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|Title:||Finding trans-regulatory genes and protein complexes modulating meiotic recombination hotspots of human, mouse and yeast||Authors:||Wu, Min
|Keywords:||DRNTU::Science::Biological sciences::Human anatomy and physiology||Issue Date:||2014||Source:||Wu, M., Kwoh, C.-K., Li, X., & Zheng, J. (2014). Finding trans-regulatory genes and protein complexes modulating meiotic recombination hotspots of human, mouse and yeast. BMC systems biology, 8(1).||Series/Report no.:||BMC systems biology||Abstract:||Background: The regulatory mechanism of recombination is one of the most fundamental problems in genomics, with wide applications in genome wide association studies (GWAS), birth-defect diseases, molecular evolution, cancer research, etc. Recombination events cluster into short genomic regions called “recombination hotspots”. Recently, a zinc finger protein PRDM9 was reported to regulate recombination hotspots in human and mouse genomes. In addition, a 13-mer motif contained in the binding sites of PRDM9 is found to be enriched in human hotspots. However, this 13-mer motif only covers a fraction of hotspots, indicating that PRDM9 is not the only regulator of recombination hotspots. Therefore, the challenge of discovering other regulators of recombination hotspots becomes significant. Furthermore, recombination is a complex process. Hence, multiple proteins acting as machinery, rather than individual proteins, are more likely to carry out this process in a precise and stable manner. Therefore, the extension of the prediction of individual trans-regulators to protein complexes is also highly desired. Results: In this paper, we introduce a pipeline to identify genes and protein complexes associated with recombination hotspots. First, we prioritize proteins associated with hotspots based on their preference of binding to hotspots and coldspots. Second, using the above identified genes as seeds, we apply the Random Walk with Restart algorithm (RWR) to propagate their influences to other proteins in protein-protein interaction (PPI) networks. Hence, many proteins without DNA-binding information will also be assigned a score to implicate their roles in recombination hotspots. Third, we construct sub-PPI networks induced by top genes ranked by RWR for various species (e.g., yeast, human and mouse) and detect protein complexes in those sub-PPI networks. Conclusions: The GO term analysis show that our prioritizing methods and the RWR algorithm are capable of identifying novel genes associated with recombination hotspots. The trans-regulators predicted by our pipeline are enriched with epigenetic functions (e.g., histone modifications), demonstrating the epigenetic regulatory mechanisms of recombination hotspots. The identified protein complexes also provide us with candidates to further investigate the molecular machineries for recombination hotspots. Moreover, the experimental data and results are available on our web site http://www.ntu.edu.sg/home/zhengjie/data/RecombinationHotspot/NetPipe/.||URI:||https://hdl.handle.net/10356/100580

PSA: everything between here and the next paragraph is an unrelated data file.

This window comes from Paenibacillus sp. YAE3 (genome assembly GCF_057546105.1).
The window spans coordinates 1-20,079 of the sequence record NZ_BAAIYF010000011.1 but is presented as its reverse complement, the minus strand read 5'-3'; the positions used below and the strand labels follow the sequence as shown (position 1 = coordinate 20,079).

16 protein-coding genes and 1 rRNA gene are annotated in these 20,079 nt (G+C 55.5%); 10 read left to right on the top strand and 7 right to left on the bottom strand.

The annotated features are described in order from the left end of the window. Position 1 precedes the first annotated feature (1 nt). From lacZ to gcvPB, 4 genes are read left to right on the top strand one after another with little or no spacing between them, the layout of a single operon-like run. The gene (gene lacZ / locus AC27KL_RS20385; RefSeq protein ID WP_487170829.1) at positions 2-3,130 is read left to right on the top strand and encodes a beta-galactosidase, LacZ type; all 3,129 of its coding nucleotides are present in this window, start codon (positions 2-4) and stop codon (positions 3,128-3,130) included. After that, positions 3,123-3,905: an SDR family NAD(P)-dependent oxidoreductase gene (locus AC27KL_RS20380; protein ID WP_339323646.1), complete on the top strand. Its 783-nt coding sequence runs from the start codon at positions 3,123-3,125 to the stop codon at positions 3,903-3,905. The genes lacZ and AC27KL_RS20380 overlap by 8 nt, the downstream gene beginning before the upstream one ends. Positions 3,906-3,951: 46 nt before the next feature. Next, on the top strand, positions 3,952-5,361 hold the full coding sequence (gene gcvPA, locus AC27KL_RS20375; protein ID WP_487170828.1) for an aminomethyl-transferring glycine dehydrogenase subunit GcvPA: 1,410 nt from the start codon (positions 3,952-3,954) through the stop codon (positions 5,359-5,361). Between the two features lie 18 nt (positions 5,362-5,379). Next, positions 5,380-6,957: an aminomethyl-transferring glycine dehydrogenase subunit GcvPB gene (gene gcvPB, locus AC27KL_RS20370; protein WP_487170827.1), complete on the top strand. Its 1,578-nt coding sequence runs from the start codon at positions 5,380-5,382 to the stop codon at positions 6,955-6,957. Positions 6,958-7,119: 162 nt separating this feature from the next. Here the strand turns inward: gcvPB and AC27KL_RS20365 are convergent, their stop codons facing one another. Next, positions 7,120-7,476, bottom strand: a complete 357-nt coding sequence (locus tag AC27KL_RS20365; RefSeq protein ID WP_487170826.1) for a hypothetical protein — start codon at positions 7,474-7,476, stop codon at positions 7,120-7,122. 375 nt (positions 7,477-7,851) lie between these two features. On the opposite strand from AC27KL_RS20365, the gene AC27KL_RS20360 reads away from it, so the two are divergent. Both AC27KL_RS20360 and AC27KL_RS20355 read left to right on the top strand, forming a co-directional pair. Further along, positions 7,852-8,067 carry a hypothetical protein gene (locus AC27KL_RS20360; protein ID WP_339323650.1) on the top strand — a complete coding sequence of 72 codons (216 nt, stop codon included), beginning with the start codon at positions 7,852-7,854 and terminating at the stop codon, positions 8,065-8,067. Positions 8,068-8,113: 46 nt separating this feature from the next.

|ISSN:||1752-0509||DOI:||10.1186/s12918-014-0107-1||Rights:||© 2014 Wu et al.; licensee BioMed Central Ltd. This is an Open Access article distributed under the terms of the Creative Commons Attribution License (http://creativecommons.org/licenses/by/2.0), which permits unrestricted use, distribution, and reproduction in any medium, provided the original work is properly credited.||Fulltext Permission:||open||Fulltext Availability:||With Fulltext|
|Appears in Collections:||SCSE Journal Articles|
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